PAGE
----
ISO-NE CEO testifies before Senate Energy Committee; highlights cold weather operations and ISO’s Operational Fuel Security Analysis

On January 23, ISO New England President & CEO Gordon van Welie testified before the Senate Committee on Energy & Natural Resources (ENR) to discuss bulk power system operations during the recent cold weather period and the ISO’s Operational Fuel-Security Analysis.

van Welie began by noting that during an earlier appearance before the Committee in 2013 that he stressed the need for New England to address growing fuel-security challenges. On January 23, van Welie stated that “we’ve known for several years that when it gets cold New England does not have sufficient natural gas supply infrastructure to meet demand for both home heating and power generation.” He highlighted that while the electric grid operated reliably during the cold snap in late December/early January, that the reliability, economic, and environmental impacts are significant when oil- and coal-fired units are dispatched in response to high natural gas prices or natural gas scarcity. Van Welie warned that the winter is not over and that the ISO will be closely monitoring both fuel inventories and emissions limits for generators as the winter continues.

Van Welie joined witnesses from PJM Interconnection, the Federal Energy Regulatory Commission, US Department of Energy, North American Electric Reliability Corporation, and Goodgrid LLC.

van Welie also outlined the results of (and impetus for) the ISO’s Operational Fuel Security Analysis. In particular, he stressed that the results of the Analysis indicate the possibility of substantial amounts of emergency operations (including load-shedding) under the majority of the scenarios studied. He acknowledged that there will be a cost to the investments needed to meet these fuel-security challenges, but that the alternative “is negative impacts on system reliability, chronic price spikes during cold weather, higher emissions when it’s more economic to burn oil than natural gas, and the possibility of further interventions by ISO-NE in the wholesale electricity market to try to delay critical resources from retiring.”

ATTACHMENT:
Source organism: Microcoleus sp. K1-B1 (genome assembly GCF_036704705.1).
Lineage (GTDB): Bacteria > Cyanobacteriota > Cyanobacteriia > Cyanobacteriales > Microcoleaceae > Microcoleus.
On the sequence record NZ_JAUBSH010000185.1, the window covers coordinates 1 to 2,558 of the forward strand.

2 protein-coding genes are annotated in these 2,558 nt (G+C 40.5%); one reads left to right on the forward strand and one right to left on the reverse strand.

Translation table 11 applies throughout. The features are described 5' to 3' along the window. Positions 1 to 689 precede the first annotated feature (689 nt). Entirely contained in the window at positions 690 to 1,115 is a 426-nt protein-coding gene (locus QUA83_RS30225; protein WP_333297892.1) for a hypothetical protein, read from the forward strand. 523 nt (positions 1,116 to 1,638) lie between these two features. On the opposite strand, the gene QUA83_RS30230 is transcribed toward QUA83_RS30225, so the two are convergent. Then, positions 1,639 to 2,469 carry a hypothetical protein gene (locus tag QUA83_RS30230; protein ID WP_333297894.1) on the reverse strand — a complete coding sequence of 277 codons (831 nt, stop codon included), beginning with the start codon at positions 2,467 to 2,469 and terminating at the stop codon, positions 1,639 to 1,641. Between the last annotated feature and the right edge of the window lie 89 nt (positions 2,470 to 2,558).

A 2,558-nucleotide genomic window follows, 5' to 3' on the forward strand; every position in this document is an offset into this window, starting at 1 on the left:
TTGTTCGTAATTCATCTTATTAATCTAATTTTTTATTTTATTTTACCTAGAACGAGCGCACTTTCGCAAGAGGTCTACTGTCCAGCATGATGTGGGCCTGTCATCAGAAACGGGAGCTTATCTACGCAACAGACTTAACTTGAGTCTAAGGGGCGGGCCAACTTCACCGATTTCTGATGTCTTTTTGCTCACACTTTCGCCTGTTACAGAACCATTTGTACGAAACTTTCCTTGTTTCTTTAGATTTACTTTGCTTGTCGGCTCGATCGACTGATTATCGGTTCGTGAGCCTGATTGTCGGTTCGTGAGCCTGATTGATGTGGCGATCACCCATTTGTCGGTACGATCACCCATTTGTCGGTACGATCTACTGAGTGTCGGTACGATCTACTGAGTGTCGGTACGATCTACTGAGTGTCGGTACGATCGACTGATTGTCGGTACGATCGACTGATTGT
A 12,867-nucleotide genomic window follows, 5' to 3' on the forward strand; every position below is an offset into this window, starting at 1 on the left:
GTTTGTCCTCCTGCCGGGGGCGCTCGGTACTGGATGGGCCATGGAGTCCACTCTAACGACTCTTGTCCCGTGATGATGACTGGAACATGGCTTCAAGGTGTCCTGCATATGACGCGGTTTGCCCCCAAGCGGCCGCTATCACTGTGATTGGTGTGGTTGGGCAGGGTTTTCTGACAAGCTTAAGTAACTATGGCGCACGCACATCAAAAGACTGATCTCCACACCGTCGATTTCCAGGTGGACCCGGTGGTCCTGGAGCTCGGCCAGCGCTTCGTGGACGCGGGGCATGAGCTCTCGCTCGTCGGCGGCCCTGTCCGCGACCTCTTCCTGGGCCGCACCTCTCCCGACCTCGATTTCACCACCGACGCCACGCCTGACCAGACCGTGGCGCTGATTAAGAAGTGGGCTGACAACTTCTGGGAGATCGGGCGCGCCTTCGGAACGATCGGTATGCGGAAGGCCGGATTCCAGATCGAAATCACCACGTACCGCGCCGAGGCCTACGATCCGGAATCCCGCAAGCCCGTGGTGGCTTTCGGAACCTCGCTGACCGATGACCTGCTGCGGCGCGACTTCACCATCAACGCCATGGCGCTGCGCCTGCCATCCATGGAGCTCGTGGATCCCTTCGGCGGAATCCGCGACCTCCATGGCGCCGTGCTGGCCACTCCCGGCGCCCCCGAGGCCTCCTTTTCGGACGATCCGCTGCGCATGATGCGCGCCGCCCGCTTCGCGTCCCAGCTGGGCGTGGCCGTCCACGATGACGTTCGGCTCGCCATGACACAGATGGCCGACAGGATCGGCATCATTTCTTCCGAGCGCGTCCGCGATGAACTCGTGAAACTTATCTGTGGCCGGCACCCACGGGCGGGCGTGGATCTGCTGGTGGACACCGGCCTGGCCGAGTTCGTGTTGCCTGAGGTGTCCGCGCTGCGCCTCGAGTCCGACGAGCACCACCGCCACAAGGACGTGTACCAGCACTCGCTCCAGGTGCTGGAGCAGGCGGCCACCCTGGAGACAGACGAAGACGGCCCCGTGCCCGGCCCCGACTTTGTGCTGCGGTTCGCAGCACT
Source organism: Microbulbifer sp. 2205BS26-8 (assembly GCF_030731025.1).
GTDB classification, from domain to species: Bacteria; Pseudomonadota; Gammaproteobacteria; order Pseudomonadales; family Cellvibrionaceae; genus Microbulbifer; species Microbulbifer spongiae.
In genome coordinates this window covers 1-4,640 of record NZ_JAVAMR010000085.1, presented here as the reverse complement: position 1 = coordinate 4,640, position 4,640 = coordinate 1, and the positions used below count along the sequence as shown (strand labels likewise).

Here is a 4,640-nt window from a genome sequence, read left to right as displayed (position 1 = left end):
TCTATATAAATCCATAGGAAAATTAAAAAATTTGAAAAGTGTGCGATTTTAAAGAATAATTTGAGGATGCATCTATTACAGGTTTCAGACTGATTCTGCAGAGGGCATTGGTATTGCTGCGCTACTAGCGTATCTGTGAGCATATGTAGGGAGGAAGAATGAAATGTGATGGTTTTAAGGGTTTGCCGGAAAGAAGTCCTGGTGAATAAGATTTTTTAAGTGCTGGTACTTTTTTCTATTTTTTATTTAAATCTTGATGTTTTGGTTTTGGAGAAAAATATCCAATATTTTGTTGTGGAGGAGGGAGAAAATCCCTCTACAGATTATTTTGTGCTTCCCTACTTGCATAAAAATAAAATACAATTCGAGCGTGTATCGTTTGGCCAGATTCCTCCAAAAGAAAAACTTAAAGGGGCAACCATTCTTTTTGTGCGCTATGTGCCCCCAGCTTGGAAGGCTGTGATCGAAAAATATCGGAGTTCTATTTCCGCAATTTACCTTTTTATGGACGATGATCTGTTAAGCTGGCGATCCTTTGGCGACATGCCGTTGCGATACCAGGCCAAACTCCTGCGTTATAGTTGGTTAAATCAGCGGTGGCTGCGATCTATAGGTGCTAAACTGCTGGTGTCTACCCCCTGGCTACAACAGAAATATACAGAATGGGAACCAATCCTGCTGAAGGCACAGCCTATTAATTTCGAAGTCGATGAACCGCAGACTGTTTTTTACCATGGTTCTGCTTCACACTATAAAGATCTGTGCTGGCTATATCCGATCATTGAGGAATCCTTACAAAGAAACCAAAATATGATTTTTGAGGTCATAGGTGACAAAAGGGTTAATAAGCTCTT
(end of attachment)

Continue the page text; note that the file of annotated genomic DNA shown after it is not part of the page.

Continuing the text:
He closed his formal testimony by noting that “we now face challenges that do not lend themselves to easy solutions. As we have seen recently, the fuel-security difficulties are real and they are significant. Until they are addressed, cold weather will continue to drive substantial increases in the price of natural gas (as well as wholesale energy) and emissions and create regional reliability challenges.”

During the Q&A, van Welie was asked about the role that oil- and coal-fired and nuclear resources played during the recent cold weather and their importance to grid reliability during high demand periods. Maine Senator Angus King discussed with van Welie the impact of constraints on the natural gas pipelines coming into New England. And van Welie noted the issues surrounding the importation of foreign liquefied natural gas while gas produced in the US is being sold overseas.

For additional information on the hearing, please visit the ENR website.

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